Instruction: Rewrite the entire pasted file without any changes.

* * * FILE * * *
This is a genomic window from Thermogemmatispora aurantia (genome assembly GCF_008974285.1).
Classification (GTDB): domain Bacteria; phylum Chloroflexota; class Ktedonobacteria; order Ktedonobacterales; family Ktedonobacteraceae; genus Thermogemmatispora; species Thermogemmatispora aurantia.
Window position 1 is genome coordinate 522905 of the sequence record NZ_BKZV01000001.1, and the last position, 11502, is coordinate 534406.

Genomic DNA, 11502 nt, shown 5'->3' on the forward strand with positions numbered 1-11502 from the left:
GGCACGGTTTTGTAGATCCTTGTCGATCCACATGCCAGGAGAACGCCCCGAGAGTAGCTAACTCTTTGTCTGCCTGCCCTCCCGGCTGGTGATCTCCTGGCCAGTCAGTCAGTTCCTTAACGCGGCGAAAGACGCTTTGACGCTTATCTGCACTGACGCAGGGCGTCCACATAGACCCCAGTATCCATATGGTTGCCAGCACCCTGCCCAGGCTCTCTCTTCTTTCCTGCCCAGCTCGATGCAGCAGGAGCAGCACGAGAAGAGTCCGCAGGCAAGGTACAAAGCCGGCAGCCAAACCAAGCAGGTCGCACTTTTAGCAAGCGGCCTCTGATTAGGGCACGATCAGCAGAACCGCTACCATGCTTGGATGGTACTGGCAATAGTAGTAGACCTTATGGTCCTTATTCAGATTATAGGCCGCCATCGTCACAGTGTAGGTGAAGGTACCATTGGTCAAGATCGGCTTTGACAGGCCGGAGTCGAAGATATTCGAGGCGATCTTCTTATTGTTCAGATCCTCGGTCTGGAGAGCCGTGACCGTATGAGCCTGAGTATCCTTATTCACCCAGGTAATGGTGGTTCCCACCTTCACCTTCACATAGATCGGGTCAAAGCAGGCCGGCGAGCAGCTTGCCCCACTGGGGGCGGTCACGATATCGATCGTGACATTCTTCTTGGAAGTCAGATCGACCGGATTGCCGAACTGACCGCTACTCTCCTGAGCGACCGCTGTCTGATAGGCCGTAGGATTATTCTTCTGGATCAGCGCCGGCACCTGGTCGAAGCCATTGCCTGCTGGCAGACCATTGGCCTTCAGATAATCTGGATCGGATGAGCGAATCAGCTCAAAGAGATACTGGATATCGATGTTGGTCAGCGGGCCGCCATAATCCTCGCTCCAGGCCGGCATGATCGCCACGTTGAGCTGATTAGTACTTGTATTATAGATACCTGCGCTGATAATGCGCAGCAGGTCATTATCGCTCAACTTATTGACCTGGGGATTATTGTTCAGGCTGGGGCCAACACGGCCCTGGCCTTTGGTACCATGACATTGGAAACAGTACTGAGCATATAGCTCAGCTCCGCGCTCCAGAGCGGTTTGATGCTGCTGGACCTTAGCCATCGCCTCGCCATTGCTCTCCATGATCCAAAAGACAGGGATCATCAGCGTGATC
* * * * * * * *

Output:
This is a genomic window from Thermogemmatispora aurantia (genome assembly GCF_008974285.1).
Classification (GTDB): domain Bacteria; phylum Chloroflexota; class Ktedonobacteria; order Ktedonobacterales; family Ktedonobacteraceae; genus Thermogemmatispora; species Thermogemmatispora aurantia.
Window position 1 is genome coordinate 522905 of the sequence record NZ_BKZV01000001.1, and the last position, 11502, is coordinate 534406.

Genomic DNA, 11502 nt, shown 5'->3' on the forward strand with positions numbered 1-11502 from the left:
GGCACGGTTTTGTAGATCCTTGTCGATCCACATGCCAGGAGAACGCCCCGAGAGTAGCTAACTCTTTGTCTGCCTGCCCTCCCGGCTGGTGATCTCCTGGCCAGTCAGTCAGTTCCTTAACGCGGCGAAAGACGCTTTGACGCTTATCTGCACTGACGCAGGGCGTCCACATAGACCCCAGTATCCATATGGTTGCCAGCACCCTGCCCAGGCTCTCTCTTCTTTCCTGCCCAGCTCGATGCAGCAGGAGCAGCACGAGAAGAGTCCGCAGGCAAGGTACAAAGCCGGCAGCCAAACCAAGCAGGTCGCACTTTTAGCAAGCGGCCTCTGATTAGGGCACGATCAGCAGAACCGCTACCATGCTTGGATGGTACTGGCAATAGTAGTAGACCTTATGGTCCTTATTCAGATTATAGGCCGCCATCGTCACAGTGTAGGTGAAGGTACCATTGGTCAAGATCGGCTTTGACAGGCCGGAGTCGAAGATATTCGAGGCGATCTTCTTATTGTTCAGATCCTCGGTCTGGAGAGCCGTGACCGTATGAGCCTGAGTATCCTTATTCACCCAGGTAATGGTGGTTCCCACCTTCACCTTCACATAGATCGGGTCAAAGCAGGCCGGCGAGCAGCTTGCCCCACTGGGGGCGGTCACGATATCGATCGTGACATTCTTCTTGGAAGTCAGATCGACCGGATTGCCGAACTGACCGCTACTCTCCTGAGCGACCGCTGTCTGATAGGCCGTAGGATTATTCTTCTGGATCAGCGCCGGCACCTGGTCGAAGCCATTGCCTGCTGGCAGACCATTGGCCTTCAGATAATCTGGATCGGATGAGCGAATCAGCTCAAAGAGATACTGGATATCGATGTTGGTCAGCGGGCCGCCATAATCCTCGCTCCAGGCCGGCATGATCGCCACGTTGAGCTGATTAGTACTTGTATTATAGATACCTGCGCTGATAATGCGCAGCAGGTCATTATCGCTCAACTTATTGACCTGGGGATTATTGTTCAGGCTGGGGCCAACACGGCCCTGGCCTTTGGTACCATGACATTGGAAACAGTACTGAGCATATAGCTCAGCTCCGCGCTCCAGAGCGGTTTGATGCTGCTGGACCTTAGCCATCGCCTCGCCATTGCTCTCCATGATCCAAAAGACAGGGATCATCAGCGTGATC